- Allow third parties to make an application for a Forced Marriage Protection Order (FMPO) on behalf of a victim. This recognises that victims in many cases of forced marriage feel unwilling or unable to take action against perpetrators who may be members of their family.
Q: How long will a Forced marriage protection order last?
A: An FMPO will last as long as required. The court can order that the FMPO remains in force for a specified period of time, or no time can be set. If the FMPO is not time-limited, it will remain in force until the court recalls it.
Q: How will breach of an FMPO be dealt with in Scotland?
A: In Scotland, a decision was made to make breach of a Forced Marriage Protection Order an automatic criminal offence, to ensure that victims, who could be in very serious danger, can get help from the police immediately without having to go back to the court. This approach is consistent with the approach taken in the Domestic Abuse (Scotland) Act 2011 which made breach of a domestic abuse interdict a criminal offence.
Q: How is breach of a Forced Marriage Protection Order is dealt with in UK legislation?
A: Currently in England and Wales breach of a Forced Marriage Protection Order (FMPO) is not a criminal offence. If an English FMPO was issued by the court with an attached power of arrest, a police officer could arrest a person who they suspect is in breach of any provisions of the order. If the FMPO was issued without a power or arrest the victim would have to apply to the court for a warrant for arrest and for the person to be brought back to court for committal where the court will decide whether or not there was a breach, and if so, what punishment to administer for disobeying the order of the court.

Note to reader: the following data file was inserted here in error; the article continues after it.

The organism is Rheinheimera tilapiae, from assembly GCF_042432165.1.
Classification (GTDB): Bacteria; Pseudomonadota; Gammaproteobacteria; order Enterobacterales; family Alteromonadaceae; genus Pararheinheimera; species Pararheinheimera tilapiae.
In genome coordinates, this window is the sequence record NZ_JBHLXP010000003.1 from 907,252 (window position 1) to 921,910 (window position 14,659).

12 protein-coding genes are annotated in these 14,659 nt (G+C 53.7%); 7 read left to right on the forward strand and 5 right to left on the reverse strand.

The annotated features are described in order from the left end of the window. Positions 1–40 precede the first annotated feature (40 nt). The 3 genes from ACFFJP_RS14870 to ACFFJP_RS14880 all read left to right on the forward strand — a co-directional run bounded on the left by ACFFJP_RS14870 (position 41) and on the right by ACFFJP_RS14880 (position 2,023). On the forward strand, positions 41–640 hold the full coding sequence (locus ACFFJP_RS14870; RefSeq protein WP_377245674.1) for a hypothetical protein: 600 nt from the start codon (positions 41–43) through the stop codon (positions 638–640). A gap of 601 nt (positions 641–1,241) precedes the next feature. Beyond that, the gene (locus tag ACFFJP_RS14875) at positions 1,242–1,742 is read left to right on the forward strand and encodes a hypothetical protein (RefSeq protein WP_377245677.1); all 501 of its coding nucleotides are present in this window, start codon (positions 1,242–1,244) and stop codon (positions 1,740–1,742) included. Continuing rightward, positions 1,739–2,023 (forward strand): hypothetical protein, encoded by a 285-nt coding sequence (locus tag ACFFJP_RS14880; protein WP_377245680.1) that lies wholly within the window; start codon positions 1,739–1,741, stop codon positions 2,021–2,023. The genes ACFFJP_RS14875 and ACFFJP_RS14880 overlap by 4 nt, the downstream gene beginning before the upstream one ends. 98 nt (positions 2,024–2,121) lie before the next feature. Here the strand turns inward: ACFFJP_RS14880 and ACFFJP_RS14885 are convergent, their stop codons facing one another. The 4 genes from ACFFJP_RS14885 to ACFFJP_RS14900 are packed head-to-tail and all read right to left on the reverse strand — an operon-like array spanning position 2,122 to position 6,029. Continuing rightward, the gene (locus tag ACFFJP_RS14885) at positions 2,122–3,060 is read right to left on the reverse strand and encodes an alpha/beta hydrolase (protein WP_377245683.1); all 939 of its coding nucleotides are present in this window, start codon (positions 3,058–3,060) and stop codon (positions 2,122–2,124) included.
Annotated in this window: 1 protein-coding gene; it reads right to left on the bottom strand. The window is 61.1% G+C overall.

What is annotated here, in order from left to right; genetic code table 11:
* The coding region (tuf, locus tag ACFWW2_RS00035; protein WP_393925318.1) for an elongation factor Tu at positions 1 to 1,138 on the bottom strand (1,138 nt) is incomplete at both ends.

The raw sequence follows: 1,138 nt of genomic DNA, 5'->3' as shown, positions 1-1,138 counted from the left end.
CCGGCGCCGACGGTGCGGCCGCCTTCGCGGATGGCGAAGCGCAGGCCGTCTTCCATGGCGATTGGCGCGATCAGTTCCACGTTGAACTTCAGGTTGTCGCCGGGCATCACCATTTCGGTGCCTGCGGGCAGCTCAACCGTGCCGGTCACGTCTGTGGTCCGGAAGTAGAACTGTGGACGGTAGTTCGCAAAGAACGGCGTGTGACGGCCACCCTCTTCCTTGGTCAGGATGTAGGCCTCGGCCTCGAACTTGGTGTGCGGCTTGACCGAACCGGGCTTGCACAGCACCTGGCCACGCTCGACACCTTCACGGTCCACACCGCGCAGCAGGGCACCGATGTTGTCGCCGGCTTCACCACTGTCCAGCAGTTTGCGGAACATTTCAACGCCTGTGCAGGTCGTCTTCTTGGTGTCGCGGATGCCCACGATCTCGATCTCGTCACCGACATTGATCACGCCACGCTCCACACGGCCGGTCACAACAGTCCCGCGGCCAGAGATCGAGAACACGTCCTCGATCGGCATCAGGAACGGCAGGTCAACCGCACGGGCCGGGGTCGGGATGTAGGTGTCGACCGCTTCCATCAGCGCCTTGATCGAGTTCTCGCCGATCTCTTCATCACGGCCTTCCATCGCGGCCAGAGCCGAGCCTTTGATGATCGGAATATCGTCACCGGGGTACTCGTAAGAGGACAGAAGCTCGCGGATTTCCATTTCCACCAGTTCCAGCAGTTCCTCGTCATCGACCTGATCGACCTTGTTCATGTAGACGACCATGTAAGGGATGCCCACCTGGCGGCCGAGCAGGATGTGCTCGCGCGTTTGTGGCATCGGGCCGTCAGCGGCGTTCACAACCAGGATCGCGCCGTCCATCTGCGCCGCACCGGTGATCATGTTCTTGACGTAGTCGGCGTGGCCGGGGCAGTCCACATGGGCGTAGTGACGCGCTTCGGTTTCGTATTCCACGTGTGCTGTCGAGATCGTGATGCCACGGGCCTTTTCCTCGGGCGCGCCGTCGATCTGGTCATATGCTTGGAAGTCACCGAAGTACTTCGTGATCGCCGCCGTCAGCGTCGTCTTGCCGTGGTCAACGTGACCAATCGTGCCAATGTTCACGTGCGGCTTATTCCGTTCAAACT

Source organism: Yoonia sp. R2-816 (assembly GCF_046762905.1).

Q: What is the difference between Scottish and UK legislation and developments in UK Government's approach to tackling forced marriage?
A: The Forced Marriage etc. (Protection and Jurisdiction)(Scotland) Act 2011 mirrors closely the UK Government's Forced Marriage (Civil Protection) Act 2007 apart from the action taken when a Forced Marriage Protection Order is breached.
Q: Will guidance be made available to support the legislation?
A: Both Statutory and Practitioner guidance that will support organisations to formalise their response to cases of forced marriage and advise them of their obligations under the legislation has been produced and will be made available in hard copy and on line.
Q: How will the effect of the legislation be evaluated?
A: A full evaluation of the effect of the legislation will be carried out after it has been in effect for at least a year to ensure that it is providing protection to those who need it. Data from that evaluation will inform any further thinking around forced marriage and ways in which to tackle it.
Q: Will there be a strategy to raise awareness of the legislation?
A: Commencement of the legislation will be supported through a programme of awareness raising for young people, their parents and their families understand a person's right, religious or legal, to choose their marriage partner. We are developing public education posters and leaflets that will raise awareness of the legislation and the support that is available for victims.
Q: Will there be any training for people who are responsible for protecting children and adults from the abuse associated with forced marriage?